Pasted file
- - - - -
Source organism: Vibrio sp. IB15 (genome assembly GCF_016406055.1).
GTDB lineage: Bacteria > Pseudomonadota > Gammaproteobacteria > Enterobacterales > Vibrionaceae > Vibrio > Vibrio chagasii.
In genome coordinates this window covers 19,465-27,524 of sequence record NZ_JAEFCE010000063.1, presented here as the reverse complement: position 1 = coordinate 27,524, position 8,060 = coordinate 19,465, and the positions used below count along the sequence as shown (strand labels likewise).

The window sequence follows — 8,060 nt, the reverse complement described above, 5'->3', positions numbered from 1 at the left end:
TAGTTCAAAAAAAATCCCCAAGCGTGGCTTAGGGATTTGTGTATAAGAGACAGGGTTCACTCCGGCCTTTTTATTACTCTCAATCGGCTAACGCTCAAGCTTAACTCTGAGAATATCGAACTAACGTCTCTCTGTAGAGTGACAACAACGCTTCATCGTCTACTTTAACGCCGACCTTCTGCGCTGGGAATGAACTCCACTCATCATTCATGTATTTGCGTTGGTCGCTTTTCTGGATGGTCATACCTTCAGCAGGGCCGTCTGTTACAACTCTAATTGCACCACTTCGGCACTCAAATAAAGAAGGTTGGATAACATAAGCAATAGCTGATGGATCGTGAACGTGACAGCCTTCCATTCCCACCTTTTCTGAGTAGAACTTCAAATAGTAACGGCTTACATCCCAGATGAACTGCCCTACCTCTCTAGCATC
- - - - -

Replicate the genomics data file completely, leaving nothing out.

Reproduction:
Source organism: Vibrio sp. IB15 (genome assembly GCF_016406055.1).
GTDB lineage: Bacteria > Pseudomonadota > Gammaproteobacteria > Enterobacterales > Vibrionaceae > Vibrio > Vibrio chagasii.
In genome coordinates this window covers 19,465-27,524 of sequence record NZ_JAEFCE010000063.1, presented here as the reverse complement: position 1 = coordinate 27,524, position 8,060 = coordinate 19,465, and the positions used below count along the sequence as shown (strand labels likewise).

The window sequence follows — 8,060 nt, the reverse complement described above, 5'->3', positions numbered from 1 at the left end:
TAGTTCAAAAAAAATCCCCAAGCGTGGCTTAGGGATTTGTGTATAAGAGACAGGGTTCACTCCGGCCTTTTTATTACTCTCAATCGGCTAACGCTCAAGCTTAACTCTGAGAATATCGAACTAACGTCTCTCTGTAGAGTGACAACAACGCTTCATCGTCTACTTTAACGCCGACCTTCTGCGCTGGGAATGAACTCCACTCATCATTCATGTATTTGCGTTGGTCGCTTTTCTGGATGGTCATACCTTCAGCAGGGCCGTCTGTTACAACTCTAATTGCACCACTTCGGCACTCAAATAAAGAAGGTTGGATAACATAAGCAATAGCTGATGGATCGTGAACGTGACAGCCTTCCATTCCCACCTTTTCTGAGTAGAACTTCAAATAGTAACGGCTTACATCCCAGATGAACTGCCCTACCTCTCTAGCATC